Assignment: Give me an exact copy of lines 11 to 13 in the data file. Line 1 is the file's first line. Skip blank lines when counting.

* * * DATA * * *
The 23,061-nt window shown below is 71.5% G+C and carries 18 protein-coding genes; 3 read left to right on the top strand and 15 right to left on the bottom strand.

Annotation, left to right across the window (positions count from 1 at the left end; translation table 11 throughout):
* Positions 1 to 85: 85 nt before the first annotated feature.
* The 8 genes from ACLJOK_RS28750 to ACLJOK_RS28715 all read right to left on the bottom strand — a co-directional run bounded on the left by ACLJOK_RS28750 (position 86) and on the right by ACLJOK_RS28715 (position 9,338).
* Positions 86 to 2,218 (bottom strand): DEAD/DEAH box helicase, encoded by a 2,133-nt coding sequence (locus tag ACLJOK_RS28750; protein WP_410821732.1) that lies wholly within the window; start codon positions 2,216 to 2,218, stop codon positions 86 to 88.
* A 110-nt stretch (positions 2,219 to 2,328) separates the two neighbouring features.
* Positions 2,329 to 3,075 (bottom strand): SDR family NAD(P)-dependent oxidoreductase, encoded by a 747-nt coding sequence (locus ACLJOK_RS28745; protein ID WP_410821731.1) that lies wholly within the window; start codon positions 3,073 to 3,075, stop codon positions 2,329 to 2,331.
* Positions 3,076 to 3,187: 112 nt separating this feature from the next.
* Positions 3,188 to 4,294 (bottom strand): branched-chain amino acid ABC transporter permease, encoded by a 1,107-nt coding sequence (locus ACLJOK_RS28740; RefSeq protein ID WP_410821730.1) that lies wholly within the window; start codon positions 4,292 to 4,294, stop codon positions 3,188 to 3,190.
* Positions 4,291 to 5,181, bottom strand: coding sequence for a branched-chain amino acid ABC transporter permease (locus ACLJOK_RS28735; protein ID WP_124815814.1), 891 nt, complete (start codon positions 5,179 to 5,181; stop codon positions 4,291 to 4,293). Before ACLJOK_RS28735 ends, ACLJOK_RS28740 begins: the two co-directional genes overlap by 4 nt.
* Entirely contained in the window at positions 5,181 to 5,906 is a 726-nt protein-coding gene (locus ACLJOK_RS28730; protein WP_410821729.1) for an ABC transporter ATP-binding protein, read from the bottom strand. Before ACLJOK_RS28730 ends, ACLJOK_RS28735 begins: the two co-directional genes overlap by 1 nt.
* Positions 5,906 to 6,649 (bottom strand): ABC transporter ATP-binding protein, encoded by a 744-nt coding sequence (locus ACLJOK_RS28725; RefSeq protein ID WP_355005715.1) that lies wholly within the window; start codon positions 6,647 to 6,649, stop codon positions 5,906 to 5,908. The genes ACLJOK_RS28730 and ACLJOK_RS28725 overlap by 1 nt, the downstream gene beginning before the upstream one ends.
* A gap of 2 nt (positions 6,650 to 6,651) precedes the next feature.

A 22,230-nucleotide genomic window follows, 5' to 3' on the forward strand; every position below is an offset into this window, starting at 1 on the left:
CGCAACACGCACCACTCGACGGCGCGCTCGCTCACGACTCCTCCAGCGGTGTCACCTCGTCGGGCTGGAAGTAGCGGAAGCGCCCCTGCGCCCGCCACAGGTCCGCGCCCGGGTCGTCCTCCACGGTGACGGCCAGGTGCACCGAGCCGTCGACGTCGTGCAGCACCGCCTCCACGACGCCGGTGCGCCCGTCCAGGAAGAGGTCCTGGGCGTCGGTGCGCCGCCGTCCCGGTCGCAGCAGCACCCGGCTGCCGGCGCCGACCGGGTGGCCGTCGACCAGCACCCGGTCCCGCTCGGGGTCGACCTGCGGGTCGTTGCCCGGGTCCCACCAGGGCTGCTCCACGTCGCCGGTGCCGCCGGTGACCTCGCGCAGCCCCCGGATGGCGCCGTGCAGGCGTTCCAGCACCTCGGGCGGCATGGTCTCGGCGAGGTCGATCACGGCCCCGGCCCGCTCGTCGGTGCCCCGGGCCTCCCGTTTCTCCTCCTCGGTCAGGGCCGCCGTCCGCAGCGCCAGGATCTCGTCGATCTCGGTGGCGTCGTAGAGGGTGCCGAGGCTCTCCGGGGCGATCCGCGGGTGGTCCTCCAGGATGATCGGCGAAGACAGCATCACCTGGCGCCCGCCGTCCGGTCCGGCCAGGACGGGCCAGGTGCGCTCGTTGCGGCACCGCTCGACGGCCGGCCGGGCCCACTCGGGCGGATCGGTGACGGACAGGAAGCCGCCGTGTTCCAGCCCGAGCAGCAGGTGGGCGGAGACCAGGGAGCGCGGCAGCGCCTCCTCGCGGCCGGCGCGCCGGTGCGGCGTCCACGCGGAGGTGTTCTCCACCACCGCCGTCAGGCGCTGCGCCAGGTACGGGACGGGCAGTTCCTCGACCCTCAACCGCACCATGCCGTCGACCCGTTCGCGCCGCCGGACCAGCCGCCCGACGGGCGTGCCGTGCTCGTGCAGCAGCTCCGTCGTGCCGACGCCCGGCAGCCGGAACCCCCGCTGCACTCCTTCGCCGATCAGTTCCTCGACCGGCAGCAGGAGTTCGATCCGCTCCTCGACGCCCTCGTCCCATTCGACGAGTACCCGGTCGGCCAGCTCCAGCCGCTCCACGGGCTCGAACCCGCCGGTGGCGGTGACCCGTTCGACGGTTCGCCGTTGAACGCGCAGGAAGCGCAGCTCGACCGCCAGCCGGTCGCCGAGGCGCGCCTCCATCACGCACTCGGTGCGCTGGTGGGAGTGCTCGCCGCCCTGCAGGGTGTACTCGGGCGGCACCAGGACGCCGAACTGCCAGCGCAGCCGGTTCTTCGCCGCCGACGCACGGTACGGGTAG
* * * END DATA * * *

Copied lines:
* Entirely contained in the window at positions 5,181 to 5,906 is a 726-nt protein-coding gene (locus ACLJOK_RS28730; protein WP_410821729.1) for an ABC transporter ATP-binding protein, read from the bottom strand. Before ACLJOK_RS28730 ends, ACLJOK_RS28735 begins: the two co-directional genes overlap by 1 nt.
* Positions 5,906 to 6,649 (bottom strand): ABC transporter ATP-binding protein, encoded by a 744-nt coding sequence (locus ACLJOK_RS28725; RefSeq protein ID WP_355005715.1) that lies wholly within the window; start codon positions 6,647 to 6,649, stop codon positions 5,906 to 5,908. The genes ACLJOK_RS28730 and ACLJOK_RS28725 overlap by 1 nt, the downstream gene beginning before the upstream one ends.
* A gap of 2 nt (positions 6,650 to 6,651) precedes the next feature.